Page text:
PITTSBURGH (AP) — The chaotic ending will live on in infamy. The carnage that came before it, however, could have just as significant an impact on the Pittsburgh Steelers’ season.
The ugly confrontation between Cleveland defensive end Myles Garrett and Steelers quarterback Mason Rudolph on the final play of the Browns’ 21-7 victory last Thursday— an altercation that culminated with Garrett drilling Rudolph in the head with Rudolph’s own helmet, a swing that resulted in Garrett being suspended indefinitely by the NFL — provided a chilling flashpoint that reverberated far beyond the 120 miles that separate the longtime AFC North rivals.
Rudolph insisted in the aftermath that he’s fine. Maybe, but the Steelers (5-5) most certainly are not.
Not with wide receivers JuJu Smith-Schuster and Diontae Johnson both dealing with concussions sustained following illegal helmet-to-helmet hits by Cleveland defensive backs. Not with running back James Conner aggravating a shoulder injury that could keep him out an extended period. Not with center Maurkice Pouncey facing a three-game ban for punching and kicking Garrett while attempting to retaliate for Garrett’s swipe at Rudolph.
Even when healthy, Pittsburgh’s offense has been a mixed bag with Rudolph under center after Ben Roethlisberger was lost for the season in September because of a right elbow injury. Now the Steelers face the prospect of moving forward without their top running back, two of their top three receivers and one of the best centers in the league.
“Just injuries wearing us down a little bit,” guard David DeCastro said. “That’s part of the game when you’re losing guys and stuff. It’s a player-driven league, it really is. I wish I had a better answer for you. Injuries are tough.”
And, for the Steelers this season, relentless.
Smith-Schuster and Johnson are both in the concussion protocol, their status for Sunday’s visit to winless Cincinnati (0-10) uncertain. Conner’s setback could be potentially longer term, another staggering blow to an offense that ranks in the bottom 10 in the league in both points and total yards. Yet just as troubling, however, is the play of the offensive line.
Save for a concussion that cost veteran guard Ramon Foster two games last month, Pittsburgh’s line has been relatively healthy. While the group had done a solid job protecting Rudolph before the Browns took him down four times — the Steelers entered the game having allowed the fewest sacks in the league — it has struggled to generate any significant push in short-yardage situations.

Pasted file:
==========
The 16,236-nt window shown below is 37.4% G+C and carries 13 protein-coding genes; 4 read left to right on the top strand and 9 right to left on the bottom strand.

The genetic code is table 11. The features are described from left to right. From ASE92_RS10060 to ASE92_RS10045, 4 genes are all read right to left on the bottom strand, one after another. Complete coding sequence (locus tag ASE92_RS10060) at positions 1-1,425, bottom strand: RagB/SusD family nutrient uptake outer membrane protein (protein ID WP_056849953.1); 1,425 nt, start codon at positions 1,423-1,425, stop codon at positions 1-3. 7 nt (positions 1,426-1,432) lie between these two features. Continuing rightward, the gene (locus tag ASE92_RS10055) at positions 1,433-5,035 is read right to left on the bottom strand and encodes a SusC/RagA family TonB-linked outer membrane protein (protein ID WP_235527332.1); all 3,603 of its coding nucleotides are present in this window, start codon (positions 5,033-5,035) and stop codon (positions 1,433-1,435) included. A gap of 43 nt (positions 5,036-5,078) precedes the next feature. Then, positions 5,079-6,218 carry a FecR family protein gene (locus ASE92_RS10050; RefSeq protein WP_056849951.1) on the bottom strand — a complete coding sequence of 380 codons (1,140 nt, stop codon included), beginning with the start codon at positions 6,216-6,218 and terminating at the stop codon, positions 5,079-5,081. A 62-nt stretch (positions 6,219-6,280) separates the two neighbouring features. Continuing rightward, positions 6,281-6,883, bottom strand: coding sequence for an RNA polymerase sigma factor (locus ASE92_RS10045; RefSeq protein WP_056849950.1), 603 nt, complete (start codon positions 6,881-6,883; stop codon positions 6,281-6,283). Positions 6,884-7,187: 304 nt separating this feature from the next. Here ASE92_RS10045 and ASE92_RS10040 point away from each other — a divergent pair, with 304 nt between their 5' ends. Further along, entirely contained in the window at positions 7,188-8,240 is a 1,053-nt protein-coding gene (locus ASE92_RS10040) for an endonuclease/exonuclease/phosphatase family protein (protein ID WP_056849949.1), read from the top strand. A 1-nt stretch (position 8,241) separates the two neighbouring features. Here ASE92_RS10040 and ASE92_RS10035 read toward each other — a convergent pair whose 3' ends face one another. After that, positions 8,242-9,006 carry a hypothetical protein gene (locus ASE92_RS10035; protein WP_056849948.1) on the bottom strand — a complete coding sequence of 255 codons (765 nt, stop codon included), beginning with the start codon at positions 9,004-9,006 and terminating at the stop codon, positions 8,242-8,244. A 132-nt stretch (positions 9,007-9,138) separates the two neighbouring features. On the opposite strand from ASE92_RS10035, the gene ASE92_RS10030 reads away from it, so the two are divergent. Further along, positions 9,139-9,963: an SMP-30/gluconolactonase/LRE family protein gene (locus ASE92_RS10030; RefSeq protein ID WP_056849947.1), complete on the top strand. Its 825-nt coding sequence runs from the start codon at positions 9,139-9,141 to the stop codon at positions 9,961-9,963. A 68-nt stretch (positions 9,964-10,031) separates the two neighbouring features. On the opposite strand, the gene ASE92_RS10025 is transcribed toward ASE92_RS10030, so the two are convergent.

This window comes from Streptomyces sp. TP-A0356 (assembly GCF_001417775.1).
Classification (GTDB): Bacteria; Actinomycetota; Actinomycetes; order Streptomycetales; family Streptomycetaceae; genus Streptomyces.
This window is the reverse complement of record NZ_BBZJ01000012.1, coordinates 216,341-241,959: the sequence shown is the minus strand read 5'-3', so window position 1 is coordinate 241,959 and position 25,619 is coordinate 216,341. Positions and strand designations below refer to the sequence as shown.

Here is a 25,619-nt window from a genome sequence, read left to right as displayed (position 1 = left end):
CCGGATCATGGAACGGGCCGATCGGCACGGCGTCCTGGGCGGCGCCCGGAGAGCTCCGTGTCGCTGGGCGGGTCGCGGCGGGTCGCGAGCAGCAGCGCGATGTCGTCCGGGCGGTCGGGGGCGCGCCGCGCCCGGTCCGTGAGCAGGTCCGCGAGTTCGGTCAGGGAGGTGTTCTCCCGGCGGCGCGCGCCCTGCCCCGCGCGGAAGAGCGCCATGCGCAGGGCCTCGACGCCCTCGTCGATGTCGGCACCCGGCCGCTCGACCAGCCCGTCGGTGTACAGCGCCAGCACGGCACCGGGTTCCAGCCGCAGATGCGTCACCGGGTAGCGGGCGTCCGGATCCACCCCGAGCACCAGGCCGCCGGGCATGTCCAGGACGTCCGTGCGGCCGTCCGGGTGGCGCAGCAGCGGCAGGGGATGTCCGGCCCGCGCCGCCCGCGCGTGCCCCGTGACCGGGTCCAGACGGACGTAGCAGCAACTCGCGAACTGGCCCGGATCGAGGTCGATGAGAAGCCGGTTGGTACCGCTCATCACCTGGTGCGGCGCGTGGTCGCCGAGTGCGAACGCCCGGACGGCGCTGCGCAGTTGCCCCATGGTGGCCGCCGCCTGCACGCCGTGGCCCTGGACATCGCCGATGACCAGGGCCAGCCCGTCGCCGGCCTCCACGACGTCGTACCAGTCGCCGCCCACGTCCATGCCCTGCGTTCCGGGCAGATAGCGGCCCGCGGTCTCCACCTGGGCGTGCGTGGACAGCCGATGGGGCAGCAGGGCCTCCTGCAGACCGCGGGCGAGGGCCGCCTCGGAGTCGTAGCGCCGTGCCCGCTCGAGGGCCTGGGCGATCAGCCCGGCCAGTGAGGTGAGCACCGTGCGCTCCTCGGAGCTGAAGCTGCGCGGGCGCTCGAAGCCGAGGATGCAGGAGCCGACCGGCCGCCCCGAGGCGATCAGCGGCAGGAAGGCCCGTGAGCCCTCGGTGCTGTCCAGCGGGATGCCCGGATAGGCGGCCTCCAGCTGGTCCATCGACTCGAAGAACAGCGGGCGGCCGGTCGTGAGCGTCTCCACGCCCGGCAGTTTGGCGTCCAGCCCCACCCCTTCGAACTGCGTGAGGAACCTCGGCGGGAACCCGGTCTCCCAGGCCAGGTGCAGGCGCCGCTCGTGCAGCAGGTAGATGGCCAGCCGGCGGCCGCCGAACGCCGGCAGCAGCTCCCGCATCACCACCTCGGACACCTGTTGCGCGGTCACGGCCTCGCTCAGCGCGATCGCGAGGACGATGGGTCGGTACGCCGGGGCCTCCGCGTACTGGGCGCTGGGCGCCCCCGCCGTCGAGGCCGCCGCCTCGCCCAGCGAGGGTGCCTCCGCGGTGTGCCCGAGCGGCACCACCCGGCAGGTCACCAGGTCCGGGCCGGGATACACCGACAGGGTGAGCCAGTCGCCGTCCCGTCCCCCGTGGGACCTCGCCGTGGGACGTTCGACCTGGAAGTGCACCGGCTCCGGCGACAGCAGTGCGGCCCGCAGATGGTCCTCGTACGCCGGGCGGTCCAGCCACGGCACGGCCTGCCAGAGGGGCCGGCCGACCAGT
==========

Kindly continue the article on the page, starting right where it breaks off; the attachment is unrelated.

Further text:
Seven times against Cleveland the Steelers faced a third or fourth downs with 2 yards to go or less. They only converted one of them, a 2-yard quarterback sneak by Rudolph. The other six plays featured five incompletions and a 1-yard loss by running back Trey Edmunds, who began the season on the practice squad but now finds himself second on the depth chart.
“We’ve just got to execute,” running back Jaylen Samuels said. “When they send pressure on third downs, we’ve got to pick it up with our pass protection. Receivers have got to make tough catches. Mason’s got to make good throws. Everybody’s got to execute. That’s the main thing.”
Having healthy, capable and eligible bodies would help. There haven’t been many to go around of late, and Pouncey’s absence will only make things more difficult. The seven-time Pro Bowl’s appeal on his suspension will be held Tuesday. While there’s a chance it may be reduced, the odds of it being lifted are practically nonexistent.
“Hopefully we can get him back soon,” DeCastro said.
B.J. Finney will likely start until Pouncey returns. Finney’s filled in capably at several offensive line spots, including center, during his four-year career. Yet for a team with limited playmakers, losing a player with Pouncey’s capabilities only further decreases Pittsburgh’s margin for error, one that may be nonexistent if Smith-Schuster and Johnson aren’t cleared in time to face the Bengals.
If neither can go it means only one receiver who began the season on the two-deep depth chart — James Washington — will be available. The Steelers cut Donte Moncrief late last month and placed Ryan Switzer on injured reserve last week. Rudolph ended the Cleveland game throwing to Washington, Johnny Holton and practice squad graduate Tevin Jones, who caught two passes in his NFL debut.
The Steelers added some depth in the wake of the injuries, signing rookie wide receiver Deon Cain and rookie running back Kerrith Whyte Jr. to the 53-man roster and placing wide receivers Quadree Henderson and Amara Darboh and running back Ralph Webb on the practice squad. Combined career total yards from scrimmage: 123 yards.
Cain — who was on Indianapolis’ practice squad — wasn’t surprised when his phone rang with an offer from the Steelers. He caught the Browns’ game. It wasn’t hard to put two and two together.
“Once I watched the game and kind of seeing everything that went down, I was like, ‘OK. You guys do need a little bit of help around here,’” Cain said.
Maybe more than a little bit. Pittsburgh’s schedule down the stretch remains user-friendly — only two of its final six games are against teams with winning records — but considering the ever-expanding injured list, nothing is guaranteed.
“They’re in a run to get into the playoffs,” Cain said. “So they need some immediate playmakers. That’s definitely me. I just want to come in here and show them what I’ve got.”